Background: We aimed to determine the relationship between HbA1c levels and the development of postoperative atrial fibrillation (PoAF) . Methods: 288 patients diagnosed with diabet and undergoing on-pump coronary bypass were included in the study. Those with serum HbA1c levels between 5.5-7.0% were defined as Group 1, those with serum HbA1c levels between 7.1-8.9% were defined as group 2, while those with serum HbA1c levels 9.0% and above formed Group 3. Data between groups were compared. The predictive values of the independent variables for the development of PoAF were measured. Results: We did not found difference between groups in terms of development PoAF (p=0.170). Presence of hypertension was determined as an independent predictor for the development of PoAF (p=0.003) but not HbA1c levels (p=0.134). There was 50.5% sensitivity and 61.1% specificity for HbA1c values of 9.06% and above to predict PoAF (AUC: 0.571, p=0.049) Conclusions: HbA1c levels were not an independent predictor of PoAF development. However, we think that high HbA1c levels may be a risk factor for the development of PoAF.
The Impella 5.5 with SmartAssist (Abiomed; Danvers, MA) is a life-saving treatment option in acute heart failure which utilizes a continuous heparin purge solution to prevent thrombosis. In patients with contraindications to heparin, alternative anticoagulation strategies are required. We describe the stepwise management of anticoagulation in a coagulopathic patient with persistent cardiogenic shock following a coronary artery bypass procedure who underwent Impella 5.5 placement. A direct thrombin inhibitor-based purge solution was utilized while evaluating for heparin-induced thrombocytopenia. Use of a novel bicarbonate-based purge solution (BBPS) was successfully used due to severe coagulopathy. There were no episodes of pump thrombosis or episodes of severe bleeding on the BBPS and systemic effects of alkalosis and hypernatremia were minimal.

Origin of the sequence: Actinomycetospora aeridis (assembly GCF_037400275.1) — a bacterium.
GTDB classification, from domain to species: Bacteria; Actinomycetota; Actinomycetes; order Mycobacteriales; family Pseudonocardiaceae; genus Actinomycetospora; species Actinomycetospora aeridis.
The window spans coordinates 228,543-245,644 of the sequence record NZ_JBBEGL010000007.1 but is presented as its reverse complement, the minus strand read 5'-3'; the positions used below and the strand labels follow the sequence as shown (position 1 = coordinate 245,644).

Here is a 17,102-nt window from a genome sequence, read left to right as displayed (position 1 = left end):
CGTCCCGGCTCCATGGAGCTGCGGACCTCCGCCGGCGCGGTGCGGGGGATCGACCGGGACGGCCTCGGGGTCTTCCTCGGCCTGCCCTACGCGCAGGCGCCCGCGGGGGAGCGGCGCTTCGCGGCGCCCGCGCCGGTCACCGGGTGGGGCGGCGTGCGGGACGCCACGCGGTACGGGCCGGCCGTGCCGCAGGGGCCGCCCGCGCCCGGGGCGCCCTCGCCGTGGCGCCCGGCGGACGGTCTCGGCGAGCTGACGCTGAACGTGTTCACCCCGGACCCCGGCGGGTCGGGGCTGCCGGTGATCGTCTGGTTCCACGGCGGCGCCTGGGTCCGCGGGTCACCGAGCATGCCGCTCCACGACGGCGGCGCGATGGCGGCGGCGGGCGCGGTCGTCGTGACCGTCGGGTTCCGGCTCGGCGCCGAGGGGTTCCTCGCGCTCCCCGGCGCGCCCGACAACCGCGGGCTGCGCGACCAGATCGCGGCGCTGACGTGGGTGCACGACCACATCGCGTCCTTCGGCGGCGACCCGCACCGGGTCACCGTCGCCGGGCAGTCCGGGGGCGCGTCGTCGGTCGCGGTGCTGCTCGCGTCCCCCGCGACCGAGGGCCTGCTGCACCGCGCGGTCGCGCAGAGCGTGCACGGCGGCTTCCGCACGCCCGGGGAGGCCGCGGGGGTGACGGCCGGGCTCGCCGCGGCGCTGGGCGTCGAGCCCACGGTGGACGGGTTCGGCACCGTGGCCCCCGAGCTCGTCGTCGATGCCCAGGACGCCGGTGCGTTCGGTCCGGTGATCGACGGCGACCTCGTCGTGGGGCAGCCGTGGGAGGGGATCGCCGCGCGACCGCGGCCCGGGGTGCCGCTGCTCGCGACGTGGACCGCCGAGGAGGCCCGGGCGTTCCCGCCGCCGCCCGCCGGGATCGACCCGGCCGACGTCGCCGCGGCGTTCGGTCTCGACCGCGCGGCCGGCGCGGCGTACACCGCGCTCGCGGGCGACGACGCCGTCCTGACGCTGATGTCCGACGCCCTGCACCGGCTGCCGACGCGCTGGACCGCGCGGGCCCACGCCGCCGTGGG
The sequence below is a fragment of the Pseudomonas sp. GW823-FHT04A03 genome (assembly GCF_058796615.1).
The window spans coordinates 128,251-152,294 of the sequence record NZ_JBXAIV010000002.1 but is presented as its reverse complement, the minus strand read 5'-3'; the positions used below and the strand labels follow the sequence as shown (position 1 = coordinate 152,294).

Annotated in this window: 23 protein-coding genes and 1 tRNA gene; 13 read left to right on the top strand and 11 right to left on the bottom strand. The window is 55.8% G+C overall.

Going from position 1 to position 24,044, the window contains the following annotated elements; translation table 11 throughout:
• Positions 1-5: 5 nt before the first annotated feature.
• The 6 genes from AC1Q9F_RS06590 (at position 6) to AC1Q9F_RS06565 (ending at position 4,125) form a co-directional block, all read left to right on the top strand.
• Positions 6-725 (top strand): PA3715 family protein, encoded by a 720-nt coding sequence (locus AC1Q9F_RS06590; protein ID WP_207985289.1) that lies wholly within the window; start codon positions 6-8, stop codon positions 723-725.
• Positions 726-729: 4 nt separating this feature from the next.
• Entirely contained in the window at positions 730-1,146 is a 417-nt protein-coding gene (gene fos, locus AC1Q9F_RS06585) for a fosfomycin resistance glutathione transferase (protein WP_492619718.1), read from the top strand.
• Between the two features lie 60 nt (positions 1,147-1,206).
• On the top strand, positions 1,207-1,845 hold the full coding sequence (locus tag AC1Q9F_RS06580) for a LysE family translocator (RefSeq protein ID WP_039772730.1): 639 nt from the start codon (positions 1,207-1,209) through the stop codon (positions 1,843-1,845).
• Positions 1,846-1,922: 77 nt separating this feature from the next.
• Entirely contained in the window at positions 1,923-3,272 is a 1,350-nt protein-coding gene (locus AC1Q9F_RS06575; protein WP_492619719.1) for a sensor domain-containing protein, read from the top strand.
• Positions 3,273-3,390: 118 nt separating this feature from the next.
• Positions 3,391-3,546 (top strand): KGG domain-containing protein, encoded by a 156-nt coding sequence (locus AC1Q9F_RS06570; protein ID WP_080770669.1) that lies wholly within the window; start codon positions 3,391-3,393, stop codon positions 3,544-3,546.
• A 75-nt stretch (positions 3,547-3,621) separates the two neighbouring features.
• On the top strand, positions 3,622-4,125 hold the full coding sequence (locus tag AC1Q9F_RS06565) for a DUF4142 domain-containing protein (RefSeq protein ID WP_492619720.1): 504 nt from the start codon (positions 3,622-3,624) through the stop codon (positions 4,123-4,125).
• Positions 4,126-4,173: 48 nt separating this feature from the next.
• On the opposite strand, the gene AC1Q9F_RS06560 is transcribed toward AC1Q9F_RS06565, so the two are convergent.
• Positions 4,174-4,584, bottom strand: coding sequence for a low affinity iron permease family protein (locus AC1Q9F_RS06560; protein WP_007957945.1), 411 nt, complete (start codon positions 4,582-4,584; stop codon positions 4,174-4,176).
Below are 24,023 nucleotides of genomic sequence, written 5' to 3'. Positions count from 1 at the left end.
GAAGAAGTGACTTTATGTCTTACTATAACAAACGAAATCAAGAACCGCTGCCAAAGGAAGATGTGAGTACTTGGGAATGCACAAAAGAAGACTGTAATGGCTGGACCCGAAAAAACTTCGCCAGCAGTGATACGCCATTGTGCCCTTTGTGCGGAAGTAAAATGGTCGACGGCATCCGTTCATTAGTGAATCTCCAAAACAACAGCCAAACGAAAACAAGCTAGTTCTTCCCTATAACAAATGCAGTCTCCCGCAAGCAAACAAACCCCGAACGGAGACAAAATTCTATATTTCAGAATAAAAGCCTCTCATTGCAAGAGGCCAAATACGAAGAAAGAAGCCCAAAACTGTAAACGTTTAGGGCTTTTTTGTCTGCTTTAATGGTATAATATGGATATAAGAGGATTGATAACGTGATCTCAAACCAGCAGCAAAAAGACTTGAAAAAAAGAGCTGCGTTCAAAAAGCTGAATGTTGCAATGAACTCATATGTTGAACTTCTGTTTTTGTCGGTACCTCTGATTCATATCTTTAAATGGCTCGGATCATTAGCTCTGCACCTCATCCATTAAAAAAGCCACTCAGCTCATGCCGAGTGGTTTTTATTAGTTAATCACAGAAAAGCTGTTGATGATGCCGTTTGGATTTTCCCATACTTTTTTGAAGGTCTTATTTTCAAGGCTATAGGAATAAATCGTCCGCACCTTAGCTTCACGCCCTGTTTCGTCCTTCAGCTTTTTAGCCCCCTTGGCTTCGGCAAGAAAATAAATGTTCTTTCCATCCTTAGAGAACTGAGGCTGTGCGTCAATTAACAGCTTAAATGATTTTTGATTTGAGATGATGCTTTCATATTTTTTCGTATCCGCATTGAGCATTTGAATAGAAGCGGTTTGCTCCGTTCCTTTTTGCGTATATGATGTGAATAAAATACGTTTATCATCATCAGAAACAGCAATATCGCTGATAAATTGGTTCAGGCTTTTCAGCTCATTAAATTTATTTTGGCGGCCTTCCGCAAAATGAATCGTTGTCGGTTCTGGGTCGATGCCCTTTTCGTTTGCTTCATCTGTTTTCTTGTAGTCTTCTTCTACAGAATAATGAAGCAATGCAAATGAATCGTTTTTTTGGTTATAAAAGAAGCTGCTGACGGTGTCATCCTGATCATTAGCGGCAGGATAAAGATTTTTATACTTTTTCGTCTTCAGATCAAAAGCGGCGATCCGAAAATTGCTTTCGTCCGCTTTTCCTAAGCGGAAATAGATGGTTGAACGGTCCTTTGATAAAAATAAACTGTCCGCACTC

On March 11, 2020, the World Health Organization (WHO) declared the SARS-CoV-2 outbreak a pandemic: it took a toll of more than 300.000 deaths and more than 4.5 million cases, worldwide. The initial data pointed out the tight bond between cardiovascular diseases and worse outcomes in COVID19-patients. Epidemiologically speaking, there is an overlap between the age-groups more affected by COVID-related death and the age-groups in which Cardiac Surgery has its usual base of patients. The Cardiac Surgery Departments have to think to a new normal: since the virus will remain endemic in the society, dedicated pathways or even dedicated Teams are pivotal to treat safely the patients, in respect of the safety of the health care workers. Moreover, we need a keen eye on deciding which pathologies have to be treated with priority: Coronary Artery Disease (CAD) showed a higher mortality rate in patients affected by COVID19, but it’s however reasonable to think that all the cardiac pathologies affecting the lung circulation - such as symptomatic severe mitral diseases or aortic stenosis - might deserve a priority access to treatment, in order to increase the survival rate in case of an acquired-Coronavirus infection later on.